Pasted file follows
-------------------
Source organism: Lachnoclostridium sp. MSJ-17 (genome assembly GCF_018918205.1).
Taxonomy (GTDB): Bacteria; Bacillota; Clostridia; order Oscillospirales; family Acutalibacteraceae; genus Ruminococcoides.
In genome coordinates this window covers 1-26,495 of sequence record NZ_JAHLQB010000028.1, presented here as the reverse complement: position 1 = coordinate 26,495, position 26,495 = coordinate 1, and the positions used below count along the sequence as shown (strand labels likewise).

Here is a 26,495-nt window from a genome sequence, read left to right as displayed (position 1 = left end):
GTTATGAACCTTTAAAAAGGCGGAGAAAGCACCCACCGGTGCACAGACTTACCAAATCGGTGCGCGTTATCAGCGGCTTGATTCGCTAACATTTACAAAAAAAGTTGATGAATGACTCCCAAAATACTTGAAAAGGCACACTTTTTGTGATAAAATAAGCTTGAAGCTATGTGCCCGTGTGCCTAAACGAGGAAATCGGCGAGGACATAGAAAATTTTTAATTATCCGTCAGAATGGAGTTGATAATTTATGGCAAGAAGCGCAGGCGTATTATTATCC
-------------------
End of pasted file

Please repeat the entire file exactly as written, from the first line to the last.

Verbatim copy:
Source organism: Lachnoclostridium sp. MSJ-17 (genome assembly GCF_018918205.1).
Taxonomy (GTDB): Bacteria; Bacillota; Clostridia; order Oscillospirales; family Acutalibacteraceae; genus Ruminococcoides.
In genome coordinates this window covers 1-26,495 of sequence record NZ_JAHLQB010000028.1, presented here as the reverse complement: position 1 = coordinate 26,495, position 26,495 = coordinate 1, and the positions used below count along the sequence as shown (strand labels likewise).

Here is a 26,495-nt window from a genome sequence, read left to right as displayed (position 1 = left end):
GTTATGAACCTTTAAAAAGGCGGAGAAAGCACCCACCGGTGCACAGACTTACCAAATCGGTGCGCGTTATCAGCGGCTTGATTCGCTAACATTTACAAAAAAAGTTGATGAATGACTCCCAAAATACTTGAAAAGGCACACTTTTTGTGATAAAATAAGCTTGAAGCTATGTGCCCGTGTGCCTAAACGAGGAAATCGGCGAGGACATAGAAAATTTTTAATTATCCGTCAGAATGGAGTTGATAATTTATGGCAAGAAGCGCAGGCGTATTATTATCC